Second, Mr Johnson has pretty much gone it alone trying to pitch his agenda. Instead of surrounding himself with smart and knowledgeable SMEs who can clearly articulate—without bias—a range of challenging concepts to influence those MPs he needs, he has galvanised a cheer squad that lacks any credibility and is hell-bent on an outcome without articulating the possible ramifications.
The Irish Backstop and a hard/soft/virtual border, anybody?
Finally, the timeline Mr Johnson set the most recent sitting of parliament to make a decision on the new Brexit deal brought back from Brussels was ludicrously short, a mere 48 hours to scrutinise the content and reach consensus. As one perceptive Opposition MP put it, he and his partner spend longer debating which sofa to buy than the time given to Parliament to review and understand the most important political and economic decision in the UK for the past 40 years.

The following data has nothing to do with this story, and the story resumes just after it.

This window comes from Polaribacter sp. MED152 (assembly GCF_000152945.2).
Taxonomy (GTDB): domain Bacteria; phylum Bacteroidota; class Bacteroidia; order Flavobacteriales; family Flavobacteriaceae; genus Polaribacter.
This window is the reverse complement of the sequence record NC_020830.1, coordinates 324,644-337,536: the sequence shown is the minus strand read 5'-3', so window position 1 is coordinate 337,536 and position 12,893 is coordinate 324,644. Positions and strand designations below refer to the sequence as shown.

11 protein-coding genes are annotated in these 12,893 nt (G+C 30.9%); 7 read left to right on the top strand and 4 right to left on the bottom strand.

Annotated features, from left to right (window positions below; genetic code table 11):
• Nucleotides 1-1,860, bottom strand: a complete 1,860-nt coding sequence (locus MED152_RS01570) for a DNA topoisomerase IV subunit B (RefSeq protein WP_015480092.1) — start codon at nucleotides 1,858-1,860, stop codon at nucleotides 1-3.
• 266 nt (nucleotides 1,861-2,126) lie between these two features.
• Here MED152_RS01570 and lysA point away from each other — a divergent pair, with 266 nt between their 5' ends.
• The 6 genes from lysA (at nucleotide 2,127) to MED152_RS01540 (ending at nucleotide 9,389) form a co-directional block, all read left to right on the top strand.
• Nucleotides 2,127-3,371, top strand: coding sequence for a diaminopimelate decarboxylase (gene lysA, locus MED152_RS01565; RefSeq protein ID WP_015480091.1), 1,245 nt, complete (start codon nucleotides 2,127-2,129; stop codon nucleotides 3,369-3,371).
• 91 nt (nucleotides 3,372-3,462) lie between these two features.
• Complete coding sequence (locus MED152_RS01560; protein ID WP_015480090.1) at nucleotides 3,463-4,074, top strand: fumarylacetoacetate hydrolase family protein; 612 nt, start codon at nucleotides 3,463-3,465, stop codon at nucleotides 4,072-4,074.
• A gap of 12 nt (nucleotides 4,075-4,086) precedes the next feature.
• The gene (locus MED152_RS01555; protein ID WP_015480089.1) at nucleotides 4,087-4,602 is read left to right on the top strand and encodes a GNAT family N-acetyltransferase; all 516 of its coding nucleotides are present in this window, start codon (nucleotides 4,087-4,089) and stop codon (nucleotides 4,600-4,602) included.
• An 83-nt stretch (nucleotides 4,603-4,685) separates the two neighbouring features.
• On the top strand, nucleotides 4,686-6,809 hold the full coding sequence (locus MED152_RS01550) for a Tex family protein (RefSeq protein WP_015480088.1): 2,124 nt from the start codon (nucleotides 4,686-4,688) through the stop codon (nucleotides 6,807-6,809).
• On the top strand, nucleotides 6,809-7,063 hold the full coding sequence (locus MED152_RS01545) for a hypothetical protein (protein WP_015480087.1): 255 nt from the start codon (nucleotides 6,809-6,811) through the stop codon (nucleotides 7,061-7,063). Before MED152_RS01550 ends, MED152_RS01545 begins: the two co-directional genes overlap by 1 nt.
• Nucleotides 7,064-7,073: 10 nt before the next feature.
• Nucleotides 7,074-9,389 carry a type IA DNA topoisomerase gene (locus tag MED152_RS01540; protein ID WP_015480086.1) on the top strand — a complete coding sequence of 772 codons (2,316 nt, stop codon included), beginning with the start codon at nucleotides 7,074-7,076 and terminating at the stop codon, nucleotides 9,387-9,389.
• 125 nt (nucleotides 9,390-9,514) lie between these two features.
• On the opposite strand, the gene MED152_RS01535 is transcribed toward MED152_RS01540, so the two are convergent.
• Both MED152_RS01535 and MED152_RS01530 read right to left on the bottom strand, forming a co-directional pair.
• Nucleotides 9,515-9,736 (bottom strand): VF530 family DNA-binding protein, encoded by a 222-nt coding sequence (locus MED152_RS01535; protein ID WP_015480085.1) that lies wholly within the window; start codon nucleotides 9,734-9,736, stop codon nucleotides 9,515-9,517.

Instead of Hiding the Facts, Put Them in the Spotlight
So, what is the moral of this story? Project managers could teach Mr Johnson a thing or two about navigating a difficult forum to get to a decision. First up, don’t hide the facts but rather do the opposite – bring them out into the open and shine a spotlight for full scrutiny. Secondly surround yourself with people who can explain difficult and complex content in an unbiased, clear way. And finally, always respect the decision-makers by giving them ample time to review the facts and form their own opinions.
Because here’s the rub: The decision that the steerco reaches may not be the one you want, even if it is for the right reasons. It may simply be that once all the facts were known, they didn’t stand up to scrutiny and thus a different and potentially more successful path is chosen which should ultimately benefit the business.